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|Title: ||The environmental policies of Singapore and Malaysia|
|Other Titles: ||新加坡與馬來西亞之環境政策|
|Authors: ||賈士華;Friednash, Joshua David|
|Keywords: ||新加坡;Singapore;Malaysia;Environmental policy;Environmental Governance;馬來西亞;環境政策;環境管理|
|Issue Date: ||2013-04-13 10:35:08 (UTC+8)|
For years Scientists and other environmental experts have warned us about the effects of pollution, and other environmental problems that have and will continue to face us as global citizens. This study was conducted in order to identify other important aspects of existing environmental policies of the countries of Malaysia and Singapore to compare the two in an effort to see which had the better environmental policy. Historical and policy review, and actions through projects over the course of the two countries environmental life was a tool used for basing my decision. Specifically, this research aimed to identify the role and reliability of the countries governments based on the perspectives of how well they could assess, create, implement, and train policy and policy makers within their countries.
Advantages and disadvantages of both countries projects were weighed and assessed to see if they could meet their goal criteria. To gather the needed data, a review was used. This required the use of many scholarly articles, books, and online resources presented by some of the countries governmental bodies. The results showed that both the countries of Malaysia and Singapore created policies and goals for becoming more sustainable. This in turn resulted in a final comparison of the two countries through various categories. This helped in creating a final decision regarding the more environmentally friendly nation. The basis of my findings resulted in showing that Singapore has done more to become more environmentally aware and friendly than their competing neighbor.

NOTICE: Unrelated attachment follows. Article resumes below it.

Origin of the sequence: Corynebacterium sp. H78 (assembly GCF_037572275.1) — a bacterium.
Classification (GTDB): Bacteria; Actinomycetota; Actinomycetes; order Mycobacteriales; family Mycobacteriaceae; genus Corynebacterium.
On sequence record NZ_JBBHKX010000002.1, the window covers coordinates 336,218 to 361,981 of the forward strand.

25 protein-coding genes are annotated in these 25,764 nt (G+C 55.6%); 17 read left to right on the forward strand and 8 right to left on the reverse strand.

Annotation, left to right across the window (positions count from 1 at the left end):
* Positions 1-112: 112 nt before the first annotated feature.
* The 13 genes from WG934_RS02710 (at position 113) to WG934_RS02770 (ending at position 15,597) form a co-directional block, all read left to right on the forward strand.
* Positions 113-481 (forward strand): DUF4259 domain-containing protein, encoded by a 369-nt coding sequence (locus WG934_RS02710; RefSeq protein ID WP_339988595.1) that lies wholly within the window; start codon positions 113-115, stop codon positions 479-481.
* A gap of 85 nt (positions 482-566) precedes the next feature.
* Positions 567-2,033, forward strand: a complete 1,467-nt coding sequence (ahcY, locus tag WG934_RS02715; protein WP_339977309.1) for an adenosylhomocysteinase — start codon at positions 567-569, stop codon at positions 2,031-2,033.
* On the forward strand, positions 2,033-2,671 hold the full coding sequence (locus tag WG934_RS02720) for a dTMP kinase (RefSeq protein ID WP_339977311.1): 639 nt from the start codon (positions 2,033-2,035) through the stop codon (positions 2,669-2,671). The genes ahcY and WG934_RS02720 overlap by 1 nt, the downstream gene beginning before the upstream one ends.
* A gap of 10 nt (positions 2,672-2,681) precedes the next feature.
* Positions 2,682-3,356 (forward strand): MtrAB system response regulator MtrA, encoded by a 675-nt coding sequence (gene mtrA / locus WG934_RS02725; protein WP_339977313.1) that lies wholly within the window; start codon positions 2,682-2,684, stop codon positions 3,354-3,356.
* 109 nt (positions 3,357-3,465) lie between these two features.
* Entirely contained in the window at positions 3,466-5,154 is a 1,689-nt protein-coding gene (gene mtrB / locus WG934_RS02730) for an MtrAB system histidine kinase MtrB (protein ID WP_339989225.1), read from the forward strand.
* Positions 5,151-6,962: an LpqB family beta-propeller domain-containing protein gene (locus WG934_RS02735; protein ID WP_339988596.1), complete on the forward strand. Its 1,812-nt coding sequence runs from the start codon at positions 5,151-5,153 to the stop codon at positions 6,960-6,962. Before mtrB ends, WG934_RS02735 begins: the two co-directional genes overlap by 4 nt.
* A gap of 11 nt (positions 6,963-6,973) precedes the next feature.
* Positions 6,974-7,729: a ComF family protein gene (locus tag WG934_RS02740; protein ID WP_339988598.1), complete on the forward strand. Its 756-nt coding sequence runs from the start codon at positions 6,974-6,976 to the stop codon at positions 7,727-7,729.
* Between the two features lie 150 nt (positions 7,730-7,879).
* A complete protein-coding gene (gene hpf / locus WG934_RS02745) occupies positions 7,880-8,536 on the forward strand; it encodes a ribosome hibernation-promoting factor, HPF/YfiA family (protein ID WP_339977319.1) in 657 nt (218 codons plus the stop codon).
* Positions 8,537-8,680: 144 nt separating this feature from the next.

After the final comparison was done, it was clear that Singapore had better assessed the environmental challenges facing them as they recognized that they were a smaller nation that relied heavily on imported energy. Next, Singapore was better at better policies like the Singapore Green Plans, cleaning up the Singapore River, and found a way to deal with the waste that they did create. Singapore was also successful in meeting their goals in which they set, and therefore could aim higher for the future. Singapore also gained an edge as they could better implement their countries polices, perhaps based on the idea that the people of Singapore fear their government and perhaps that because they are smaller in size as compared to Malaysia.
Malaysia in the final comparison proved secondary to Singapore for several reasons. Malaysia did have the ability to assess the environmental challenges facing it. However, it seemed as if they felt that economic growth was more important. This was already something that they failed to learn from in the past. While Malaysia could create environmental policies like the Malaysia 2020 plan, they could not meet the goals needed to reach it in the years before. Malaysia also failed in implementation as states in Malaysia have the right to use land and implement policies headed down as they see pleased. As for training and education Malaysia also faced corruption and was heavily understaffed in key offices that allotted training and environmental promotion.
|Appears in Collections:||[Graduate Institute of International Affairs And Strategic Studies] Thesis|
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